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Best Places in the United States to see the Northern Lights
Best Places in the United States to see the Northern Lights
The Aurora Borealis, or Northern Lights, is the most unforgettable light show available to us in the northern hemisphere. Alaska, being the most northern of the United States, is an excellent place to view the aurora. We hope that you love this Best Places in the United States to see the Northern Lights post.
What is that luminous glow?
Aurora is a luminous glow in the upper atmosphere, created when energetic particles enter our atmosphere from above, from what is called the magnetosphere. As electrons and protons travel along magnetic field lines, they are attracted to the Earth's poles. Here they collide with atoms and molecules. These collisions transfer some of the electron or proton's energy to the atom or molecule, where it is stored as internal energy.
As the atom or molecule returns to the non-excited or grounded state, it emits a photon, energy that we perceive as light. This light varies in color depending on the type of atom and on the level of excitement. The most common colors are green and red. The red is considered rare, though, because it's at the limit of our vision, and can barely be seen, although it is actually very bright. From Earth, most of the visible auroral activity occurs between 60 and 200 miles above us.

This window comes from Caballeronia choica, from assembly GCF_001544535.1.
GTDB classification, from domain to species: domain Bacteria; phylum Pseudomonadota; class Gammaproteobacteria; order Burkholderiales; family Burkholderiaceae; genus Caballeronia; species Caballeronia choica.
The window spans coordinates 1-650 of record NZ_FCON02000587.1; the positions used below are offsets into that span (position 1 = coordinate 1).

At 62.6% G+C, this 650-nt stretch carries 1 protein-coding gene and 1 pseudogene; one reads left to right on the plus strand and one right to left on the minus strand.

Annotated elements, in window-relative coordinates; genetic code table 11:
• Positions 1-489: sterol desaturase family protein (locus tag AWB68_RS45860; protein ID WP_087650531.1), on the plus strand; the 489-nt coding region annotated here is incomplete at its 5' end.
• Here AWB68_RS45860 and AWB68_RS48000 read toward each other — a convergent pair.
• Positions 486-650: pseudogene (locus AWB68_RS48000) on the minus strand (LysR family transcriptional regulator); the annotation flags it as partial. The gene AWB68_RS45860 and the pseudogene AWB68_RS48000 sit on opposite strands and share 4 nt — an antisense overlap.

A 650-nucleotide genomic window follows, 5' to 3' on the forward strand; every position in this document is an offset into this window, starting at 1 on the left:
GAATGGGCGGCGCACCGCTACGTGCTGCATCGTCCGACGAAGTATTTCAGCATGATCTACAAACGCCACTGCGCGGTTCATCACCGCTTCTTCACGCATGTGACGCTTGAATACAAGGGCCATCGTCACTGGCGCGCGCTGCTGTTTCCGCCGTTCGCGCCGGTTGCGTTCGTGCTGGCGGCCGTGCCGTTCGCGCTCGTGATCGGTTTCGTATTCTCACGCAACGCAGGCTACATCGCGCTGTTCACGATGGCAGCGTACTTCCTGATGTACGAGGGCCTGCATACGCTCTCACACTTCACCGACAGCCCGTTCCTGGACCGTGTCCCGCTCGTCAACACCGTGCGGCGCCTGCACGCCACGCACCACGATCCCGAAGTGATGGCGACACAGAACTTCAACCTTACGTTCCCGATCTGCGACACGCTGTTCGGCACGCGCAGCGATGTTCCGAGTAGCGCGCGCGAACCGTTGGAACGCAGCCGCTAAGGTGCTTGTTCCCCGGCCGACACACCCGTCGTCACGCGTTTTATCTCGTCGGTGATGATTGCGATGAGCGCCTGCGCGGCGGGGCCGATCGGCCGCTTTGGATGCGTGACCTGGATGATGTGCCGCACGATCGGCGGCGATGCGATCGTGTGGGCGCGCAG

The resulting light displays vary from subtle, still glows that can easily be mistaken for clouds, to dramatic curtains and rivers of light that dance, shimmer, and shoot across the sky.
There is always aurora in the sky, constantly. Whether it can be seen or not depends on location, intensity, other available light, and weather conditions. A dark clear night, away from the glow of cities or towns, is obviously best for aurora viewing. Nights when the moon is new are best, while full moon nights can make aurora viewing more difficult.
Where can we see Aurora?
As the name indicates, the best places to view northern lights are in the north: Alaska, northern Canada, and Scandinavian Europe. It is, however, possible to see them farther south. Aurora has been visible as far south as Georgia, but is more commonly seen (though still somewhat rare) in the northern tier of the United States. To improve your chances for seeing northern lights, visit Alaska.
Northern lights are visible throughout Alaska, but your chances of seeing them improve the farther north you travel. Weather is also a factor. The cloudy, wet climates of the Southeast “Panhandle” and Aleutian Chain make viewing less likely, though still very possible. Anchorage, Alaska's biggest city, emits a lot of interfering light, although it's possible to drive away from the city for better views.